When learning, they implicitly assume that all labels are equally confident – which is definitely not the case for Galaxy Zoo (more in the section below). And when making (regression) predictions, they only give a ‘best guess’ answer with no error bars.
In our paper, we use Bayesian CNNs for morphology classification. Our Bayesian CNNs provide two key improvements:
- They account for varying uncertainty when learning from volunteer responses
- They predict full posteriors over the morphology of each galaxy
Using our Bayesian CNN, we can learn from noisy labels and make reliable predictions (with error bars) for hundreds of millions of galaxies.
How Bayesian Convolutional Neural Networks Work
There’s two key steps to creating Bayesian CNNs.
1. Predict the parameters of a probability distribution, not the label itself
Training neural networks is much like any other fitting problem: you tweak the model to match the observations. If all the labels are equally uncertain, you can just minimise the difference between your predictions and the observed values. But for Galaxy Zoo, many labels are more confident than others. If I observe that, for some galaxy, 30% of volunteers say “barred”, my confidence in that 30% massively depends on how many people replied – was it 4 or 40?
Instead, we predict the probability that a typical volunteer will say “Bar”, and minimise how surprised we should be given the total number of volunteers who replied. This way, our model understands that errors on galaxies where many volunteers replied are worse than errors on galaxies where few volunteers replied – letting it learn from every galaxy.
2. Use Dropout to Pretend to Train Many Networks
Our model now makes probabilistic predictions. But what if we had trained a different model? It would make slightly different probabilistic predictions. We need to marginalise over the possible models we might have trained. To do this, we use dropout. Dropout turns off many random neurons in our model, permuting our network into a new one each time we make predictions.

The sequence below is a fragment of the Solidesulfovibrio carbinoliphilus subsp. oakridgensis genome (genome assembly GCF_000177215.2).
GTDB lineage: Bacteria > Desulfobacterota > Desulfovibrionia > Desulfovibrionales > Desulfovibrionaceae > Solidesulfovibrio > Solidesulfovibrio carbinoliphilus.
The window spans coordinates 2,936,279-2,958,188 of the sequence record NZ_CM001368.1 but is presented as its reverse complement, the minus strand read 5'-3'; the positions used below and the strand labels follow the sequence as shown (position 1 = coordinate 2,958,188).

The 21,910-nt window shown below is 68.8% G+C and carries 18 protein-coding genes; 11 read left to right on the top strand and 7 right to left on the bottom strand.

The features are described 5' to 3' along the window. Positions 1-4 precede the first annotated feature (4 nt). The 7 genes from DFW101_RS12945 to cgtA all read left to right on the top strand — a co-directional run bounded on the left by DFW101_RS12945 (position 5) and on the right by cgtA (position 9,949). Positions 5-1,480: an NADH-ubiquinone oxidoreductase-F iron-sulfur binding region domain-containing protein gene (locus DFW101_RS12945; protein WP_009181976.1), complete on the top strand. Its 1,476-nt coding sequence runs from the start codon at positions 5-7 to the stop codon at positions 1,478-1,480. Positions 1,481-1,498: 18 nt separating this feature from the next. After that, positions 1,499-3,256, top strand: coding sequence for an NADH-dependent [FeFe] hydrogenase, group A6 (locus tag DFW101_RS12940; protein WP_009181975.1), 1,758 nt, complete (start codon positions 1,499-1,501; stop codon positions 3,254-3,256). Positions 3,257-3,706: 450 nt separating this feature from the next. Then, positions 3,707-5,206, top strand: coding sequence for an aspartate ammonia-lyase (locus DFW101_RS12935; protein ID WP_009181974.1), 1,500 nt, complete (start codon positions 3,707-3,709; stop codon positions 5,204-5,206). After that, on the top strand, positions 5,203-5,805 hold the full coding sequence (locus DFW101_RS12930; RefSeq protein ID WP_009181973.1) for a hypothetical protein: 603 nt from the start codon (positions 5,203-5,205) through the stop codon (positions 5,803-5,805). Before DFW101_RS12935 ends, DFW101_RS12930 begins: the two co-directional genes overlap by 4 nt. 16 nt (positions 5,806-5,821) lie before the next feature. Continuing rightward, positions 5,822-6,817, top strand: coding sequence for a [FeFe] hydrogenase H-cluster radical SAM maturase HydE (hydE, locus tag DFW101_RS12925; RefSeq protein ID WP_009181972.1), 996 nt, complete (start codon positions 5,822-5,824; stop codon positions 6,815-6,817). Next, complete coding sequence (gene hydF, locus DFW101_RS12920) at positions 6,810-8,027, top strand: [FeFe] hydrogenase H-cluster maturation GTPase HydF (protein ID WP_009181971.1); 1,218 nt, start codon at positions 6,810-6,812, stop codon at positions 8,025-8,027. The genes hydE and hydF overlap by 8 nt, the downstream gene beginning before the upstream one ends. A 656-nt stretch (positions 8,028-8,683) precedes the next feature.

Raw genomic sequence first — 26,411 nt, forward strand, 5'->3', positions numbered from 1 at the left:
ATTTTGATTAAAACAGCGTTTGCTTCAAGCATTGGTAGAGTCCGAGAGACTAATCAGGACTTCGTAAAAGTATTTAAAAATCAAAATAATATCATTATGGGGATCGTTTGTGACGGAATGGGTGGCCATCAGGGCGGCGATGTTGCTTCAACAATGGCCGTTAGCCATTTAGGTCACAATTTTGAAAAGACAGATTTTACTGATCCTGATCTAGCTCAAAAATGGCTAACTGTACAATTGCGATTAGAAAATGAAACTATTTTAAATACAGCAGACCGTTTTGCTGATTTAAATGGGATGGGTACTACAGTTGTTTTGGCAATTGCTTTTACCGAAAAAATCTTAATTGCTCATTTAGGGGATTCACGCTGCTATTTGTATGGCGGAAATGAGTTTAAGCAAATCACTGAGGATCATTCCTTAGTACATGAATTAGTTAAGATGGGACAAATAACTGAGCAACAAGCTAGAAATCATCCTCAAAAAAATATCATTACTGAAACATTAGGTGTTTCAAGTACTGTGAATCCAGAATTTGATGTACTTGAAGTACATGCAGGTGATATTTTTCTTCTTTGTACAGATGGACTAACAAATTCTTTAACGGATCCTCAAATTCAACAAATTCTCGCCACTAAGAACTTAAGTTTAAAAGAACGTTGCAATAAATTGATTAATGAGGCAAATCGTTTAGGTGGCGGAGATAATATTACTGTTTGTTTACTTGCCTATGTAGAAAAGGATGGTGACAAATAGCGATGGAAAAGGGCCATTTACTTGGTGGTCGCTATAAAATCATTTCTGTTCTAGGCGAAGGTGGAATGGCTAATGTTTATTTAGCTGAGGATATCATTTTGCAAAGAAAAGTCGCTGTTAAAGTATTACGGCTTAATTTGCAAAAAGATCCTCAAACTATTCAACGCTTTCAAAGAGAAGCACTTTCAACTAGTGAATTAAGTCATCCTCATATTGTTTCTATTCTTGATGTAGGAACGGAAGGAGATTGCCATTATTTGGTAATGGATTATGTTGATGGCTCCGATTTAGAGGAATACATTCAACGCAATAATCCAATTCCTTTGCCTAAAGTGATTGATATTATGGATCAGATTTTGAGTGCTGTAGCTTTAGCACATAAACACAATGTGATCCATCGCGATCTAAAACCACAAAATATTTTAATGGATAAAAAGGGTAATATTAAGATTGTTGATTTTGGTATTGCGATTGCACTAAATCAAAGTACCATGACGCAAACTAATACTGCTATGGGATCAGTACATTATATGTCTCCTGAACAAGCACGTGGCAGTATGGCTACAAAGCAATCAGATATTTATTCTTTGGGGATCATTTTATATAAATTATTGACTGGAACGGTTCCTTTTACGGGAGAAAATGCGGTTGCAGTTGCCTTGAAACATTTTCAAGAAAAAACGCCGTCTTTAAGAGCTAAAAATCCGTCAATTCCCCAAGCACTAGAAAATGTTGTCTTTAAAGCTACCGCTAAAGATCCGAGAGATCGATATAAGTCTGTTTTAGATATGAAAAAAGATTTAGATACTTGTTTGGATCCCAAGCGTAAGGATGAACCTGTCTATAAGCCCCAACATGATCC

Below, you can see our Bayesian CNN in action. Each row is a galaxy (shown to the left). In the central column, our CNN makes a single probabilistic prediction (the probability that a typical volunteer would say “Bar”). We can interpret that as a posterior for the probability that k of N volunteers would say “Bar” – shown in black. On the right, we marginalise over many CNN using dropout. Each CNN posterior (grey) is different, but we can marginalise over them to get the posterior over many CNN (green) – our Bayesian prediction.
Read more about it in the paper.
Modern surveys will image hundreds of millions of galaxies – more than we can show to volunteers. Given that, which galaxies should we classify with volunteers, and which by our Bayesian CNN?
Ideally we would only show volunteers the images that the model would find most informative. The model should be able to ask – hey, these galaxies would be really helpful to learn from– can you label them for me please? Then the humans would label them and the model would retrain. This is active learning.
In our experiments, applying active learning reduces the number of galaxies needed to reach a given performance level by up to 35-60% (See the paper).
We can use our posteriors to work out which galaxies are most informative. Remember that we use dropout to approximate training many models (see above). We show in the paper that informative galaxies are galaxies where those models confidently disagree.
This is only possible because we think about labels probabilistically and approximate training many models.
What galaxies are informative? Exactly the galaxies you would intuitively expect.
- The model strongly prefers diverse featured galaxies over ellipticals
- For identifying bars, the model prefers galaxies which are better resolved (lower redshift)
This selection is completely automatic. Indeed, I didn’t realise the lower redshift preference until I looked at the images!
I’m excited to see what science can be done as we move from morphology catalogs of hundreds of thousands of galaxies to hundreds of millions. If you’d like to know more or you have any questions, get in touch in the comments or on Twitter (@mike_w_ai, @chrislintott, @yaringal).
Excited to join in? Click here to go to Galaxy Zoo and start classifying! What could you discover?